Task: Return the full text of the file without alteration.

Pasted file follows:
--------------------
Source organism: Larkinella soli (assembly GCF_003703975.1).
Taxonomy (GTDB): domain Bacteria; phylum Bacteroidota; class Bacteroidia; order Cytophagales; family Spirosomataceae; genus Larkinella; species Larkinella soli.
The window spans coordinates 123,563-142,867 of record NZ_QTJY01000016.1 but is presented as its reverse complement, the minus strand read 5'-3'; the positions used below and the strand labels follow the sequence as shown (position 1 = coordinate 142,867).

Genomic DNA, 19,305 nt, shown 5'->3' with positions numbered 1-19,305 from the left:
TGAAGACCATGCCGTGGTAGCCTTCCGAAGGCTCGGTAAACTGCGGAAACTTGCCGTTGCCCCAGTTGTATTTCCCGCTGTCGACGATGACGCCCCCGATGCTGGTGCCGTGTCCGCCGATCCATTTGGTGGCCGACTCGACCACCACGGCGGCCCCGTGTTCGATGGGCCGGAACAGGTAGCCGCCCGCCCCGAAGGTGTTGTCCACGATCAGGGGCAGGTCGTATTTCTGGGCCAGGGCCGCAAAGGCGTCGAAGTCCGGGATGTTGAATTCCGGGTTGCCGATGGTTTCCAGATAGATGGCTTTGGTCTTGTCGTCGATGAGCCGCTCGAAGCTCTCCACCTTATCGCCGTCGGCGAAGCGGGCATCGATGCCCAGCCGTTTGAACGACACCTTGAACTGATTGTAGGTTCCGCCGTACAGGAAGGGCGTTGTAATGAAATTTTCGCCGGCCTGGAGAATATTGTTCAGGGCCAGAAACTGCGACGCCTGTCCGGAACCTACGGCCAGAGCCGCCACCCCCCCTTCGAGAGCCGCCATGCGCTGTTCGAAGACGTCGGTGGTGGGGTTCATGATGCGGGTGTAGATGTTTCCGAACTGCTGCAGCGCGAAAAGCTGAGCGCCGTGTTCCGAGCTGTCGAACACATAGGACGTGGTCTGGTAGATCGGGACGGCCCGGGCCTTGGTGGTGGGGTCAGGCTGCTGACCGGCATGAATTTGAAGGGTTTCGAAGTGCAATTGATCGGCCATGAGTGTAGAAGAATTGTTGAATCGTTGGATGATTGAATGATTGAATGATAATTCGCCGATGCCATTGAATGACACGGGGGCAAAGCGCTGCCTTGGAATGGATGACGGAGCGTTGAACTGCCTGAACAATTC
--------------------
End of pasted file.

Source organism: Larkinella soli (assembly GCF_003703975.1).
Taxonomy (GTDB): domain Bacteria; phylum Bacteroidota; class Bacteroidia; order Cytophagales; family Spirosomataceae; genus Larkinella; species Larkinella soli.
The window spans coordinates 123,563-142,867 of record NZ_QTJY01000016.1 but is presented as its reverse complement, the minus strand read 5'-3'; the positions used below and the strand labels follow the sequence as shown (position 1 = coordinate 142,867).

Genomic DNA, 19,305 nt, shown 5'->3' with positions numbered 1-19,305 from the left:
TGAAGACCATGCCGTGGTAGCCTTCCGAAGGCTCGGTAAACTGCGGAAACTTGCCGTTGCCCCAGTTGTATTTCCCGCTGTCGACGATGACGCCCCCGATGCTGGTGCCGTGTCCGCCGATCCATTTGGTGGCCGACTCGACCACCACGGCGGCCCCGTGTTCGATGGGCCGGAACAGGTAGCCGCCCGCCCCGAAGGTGTTGTCCACGATCAGGGGCAGGTCGTATTTCTGGGCCAGGGCCGCAAAGGCGTCGAAGTCCGGGATGTTGAATTCCGGGTTGCCGATGGTTTCCAGATAGATGGCTTTGGTCTTGTCGTCGATGAGCCGCTCGAAGCTCTCCACCTTATCGCCGTCGGCGAAGCGGGCATCGATGCCCAGCCGTTTGAACGACACCTTGAACTGATTGTAGGTTCCGCCGTACAGGAAGGGCGTTGTAATGAAATTTTCGCCGGCCTGGAGAATATTGTTCAGGGCCAGAAACTGCGACGCCTGTCCGGAACCTACGGCCAGAGCCGCCACCCCCCCTTCGAGAGCCGCCATGCGCTGTTCGAAGACGTCGGTGGTGGGGTTCATGATGCGGGTGTAGATGTTTCCGAACTGCTGCAGCGCGAAAAGCTGAGCGCCGTGTTCCGAGCTGTCGAACACATAGGACGTGGTCTGGTAGATCGGGACGGCCCGGGCCTTGGTGGTGGGGTCAGGCTGCTGACCGGCATGAATTTGAAGGGTTTCGAAGTGCAATTGATCGGCCATGAGTGTAGAAGAATTGTTGAATCGTTGGATGATTGAATGATTGAATGATAATTCGCCGATGCCATTGAATGACACGGGGGCAAAGCGCTGCCTTGGAATGGATGACGGAGCGTTGAACTGCCTGAACAATTC